Properties of wood

I’ve been experimenting with many different varieties of wood.

The primary factors I’ve noticed I am able to consider when choosing what to use are: Appearance (obviously), porosity, and hardness.

I know there are other factors, but I have a hard time finding any comprehensive resources that help me quantify the qualities I care about. For example, if making a baseball bat, I am told Ash and Hickory are both hard and “impact resistant”, but where do I find any sort of quantification of these qualities? What if I want the same qualities but in an exotic wood?

Are there other factors to know about?

Not being a member of a woodworking community, these questions of plagued me… and search as I might, google has failed to yield what I need.

Do you have any specialized knowledge to share? Even better, any resources to these points?

Thanks :slight_smile:

1 Like

Regarding hardness, look for the “Janka” rating of wood. It measures the amount of force it takes to embed a steel ball half its diameter into the wood. So, the higher the Janka rating the harder the wood will be. There are probably hundreds of charts from different companies online, but they should all give roughly the same values.

Edit: One good site you can visit is Not only does it give specific information on a LOT of different woods, it also gives good descriptions regarding the various categories. For instance, if you don’t know what “Janka” is, you click on it and it will describe the test.

Janka seems to be the only real reliable and functionally useful rating system - but would you make a hammer out of glass? it’s plenty hard… This is what I’m trying to figure out… other physical characteristics to consider such as stability and durability… often I see just comments “very stable” “very durable”… okay what does that even mean? How does it compare to another species of wood???

1 Like

There is hard and there is tough. Try us.

As far as I know, there’s not a quantitative system set up for the other typical materials categories (brittleness, strength, et c.), much less for stability and durability. Unlike with metals, the wood can vary widely between different trees of the same species and even within the same tree. There are also variables that can affect the material qualities, such as moisture content, ring thickness, and UV exposure.

Unfortunately, working with wood is much more of an art than a science. The best you can do is figure out what conditions you will be exposing your project to and finding the best fit for it. For instance, you want a baseball bat to be relatively hard (but not too hard), with a tight and straight grain structure, so it can withstand impact without cracking.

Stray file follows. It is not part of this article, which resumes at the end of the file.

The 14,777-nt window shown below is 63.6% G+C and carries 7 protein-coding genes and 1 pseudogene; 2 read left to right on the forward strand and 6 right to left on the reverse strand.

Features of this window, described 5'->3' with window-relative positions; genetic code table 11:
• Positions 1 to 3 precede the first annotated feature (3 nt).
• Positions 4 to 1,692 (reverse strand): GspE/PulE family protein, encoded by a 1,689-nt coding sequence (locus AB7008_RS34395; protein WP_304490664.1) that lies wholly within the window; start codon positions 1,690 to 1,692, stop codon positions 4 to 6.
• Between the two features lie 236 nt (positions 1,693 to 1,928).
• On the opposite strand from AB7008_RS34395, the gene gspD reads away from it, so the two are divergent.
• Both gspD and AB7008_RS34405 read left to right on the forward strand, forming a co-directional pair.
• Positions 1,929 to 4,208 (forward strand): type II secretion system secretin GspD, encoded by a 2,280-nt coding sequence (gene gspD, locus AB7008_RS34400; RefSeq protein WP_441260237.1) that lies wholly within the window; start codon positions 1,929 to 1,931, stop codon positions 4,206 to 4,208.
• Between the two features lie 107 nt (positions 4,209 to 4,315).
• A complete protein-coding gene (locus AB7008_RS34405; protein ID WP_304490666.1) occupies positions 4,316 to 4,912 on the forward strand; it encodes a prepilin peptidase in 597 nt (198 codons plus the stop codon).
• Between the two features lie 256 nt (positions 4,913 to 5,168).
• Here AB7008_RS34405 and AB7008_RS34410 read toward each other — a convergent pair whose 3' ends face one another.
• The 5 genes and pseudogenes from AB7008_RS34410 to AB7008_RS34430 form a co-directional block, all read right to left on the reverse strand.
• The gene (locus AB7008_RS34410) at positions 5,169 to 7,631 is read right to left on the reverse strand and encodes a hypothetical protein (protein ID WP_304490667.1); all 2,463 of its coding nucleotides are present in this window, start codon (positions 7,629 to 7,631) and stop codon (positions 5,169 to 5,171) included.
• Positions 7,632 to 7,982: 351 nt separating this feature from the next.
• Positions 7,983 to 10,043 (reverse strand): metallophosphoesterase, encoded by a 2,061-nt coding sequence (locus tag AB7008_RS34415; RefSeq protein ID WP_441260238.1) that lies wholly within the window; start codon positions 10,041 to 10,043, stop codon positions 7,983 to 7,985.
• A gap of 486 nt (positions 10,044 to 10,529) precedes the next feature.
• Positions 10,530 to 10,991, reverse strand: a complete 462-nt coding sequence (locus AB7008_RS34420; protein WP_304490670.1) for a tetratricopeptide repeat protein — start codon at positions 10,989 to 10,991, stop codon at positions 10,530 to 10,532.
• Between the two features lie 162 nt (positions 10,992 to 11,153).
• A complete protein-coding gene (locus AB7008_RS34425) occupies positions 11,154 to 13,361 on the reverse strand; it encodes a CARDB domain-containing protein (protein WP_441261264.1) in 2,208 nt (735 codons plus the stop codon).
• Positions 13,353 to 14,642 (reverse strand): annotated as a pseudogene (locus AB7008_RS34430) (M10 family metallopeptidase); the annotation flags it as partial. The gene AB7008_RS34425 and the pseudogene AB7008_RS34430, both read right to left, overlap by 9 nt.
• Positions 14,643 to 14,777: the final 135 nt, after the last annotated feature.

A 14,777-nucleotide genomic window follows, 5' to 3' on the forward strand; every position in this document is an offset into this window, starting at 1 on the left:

Another thing that makes it more of an art than science is the fact that woodworking is highly visual. If you are doing a 3-D topographic map that will be placed on a shelf, you may want a wood with color bands, and you’d have to find a wood that was capable of holding fine detail without chipping. In that case, zebrawood may be best. If you’re making a simple 2.5-D sign that will be painted and hung outside, pine or poplar may be good enough since they are inexpensive.

Stability and durability, among other factors, are just too difficult to quantify without ridiculously large error bands. Ultimately, it’ll be a judgment call on your end based on what you want the end result to look like.

Of course, that’s assuming you’re not using them for anything where a professional engineer should be doing an analysis for safety. That goes down a VERY different path, which pretty much takes you away from the X-Carve. :smile:


When you think about it, even janka hardness is largely dependent on type or tree, and fundamentally is used as a “relative” rating system despite somebody applying hard numbers - none of us are driving steel balls into wood, after all.

Likewise, it would seem reasonable to have a relative expectation of different species - in that regard I don’t think it would be any more ‘art’ than a janka hardness rating.

If I take my purple heart and make a hammer of it, will the handle snap off? it seems ludicrous that I would have to actually make the hammer in todays day and age to know that it isn’t a suitable application of that species of wood - the idea that no knowledge can be shared and everything must be learned anew with each person seems to indicate a gap in the woodworking knowledge base - after all, this isn’t an issue of experience, practice, or feel, but general physical properties. I don’t have to make a baseball bat out of every type of wood to know that ash and hickory would work - they clearly have the physical traits that make them acceptable as evidenced by everyone who uses them already. Is it more or less suitable than using wenge? Why? How is this relative quality an unknown?

This is something one can discuss w/ the folks at the lumber yard (and if you’re not buying wood in quantity at a lumber yard you’re over-paying, or prioritizing convenience in a way totally foreign to me). That said, there is (of course) a website:

Most woodworking beginner texts discuss this: and here’s a discussion in the context of furniture:

Usually if you research a given wood species, there will be a discussion things which it has been used for traditionally:

  • ash — baseball bats, best firewood
  • beech — wooden planes
  • hickory — tool handles, archery bows
  • willow — prosthetic limbs
  • yew — longbows

Some further links:

and see the links at:

and also be sure to see:


Perfect, this is the best i’ve seen for this sort of purpose. Thanks!!!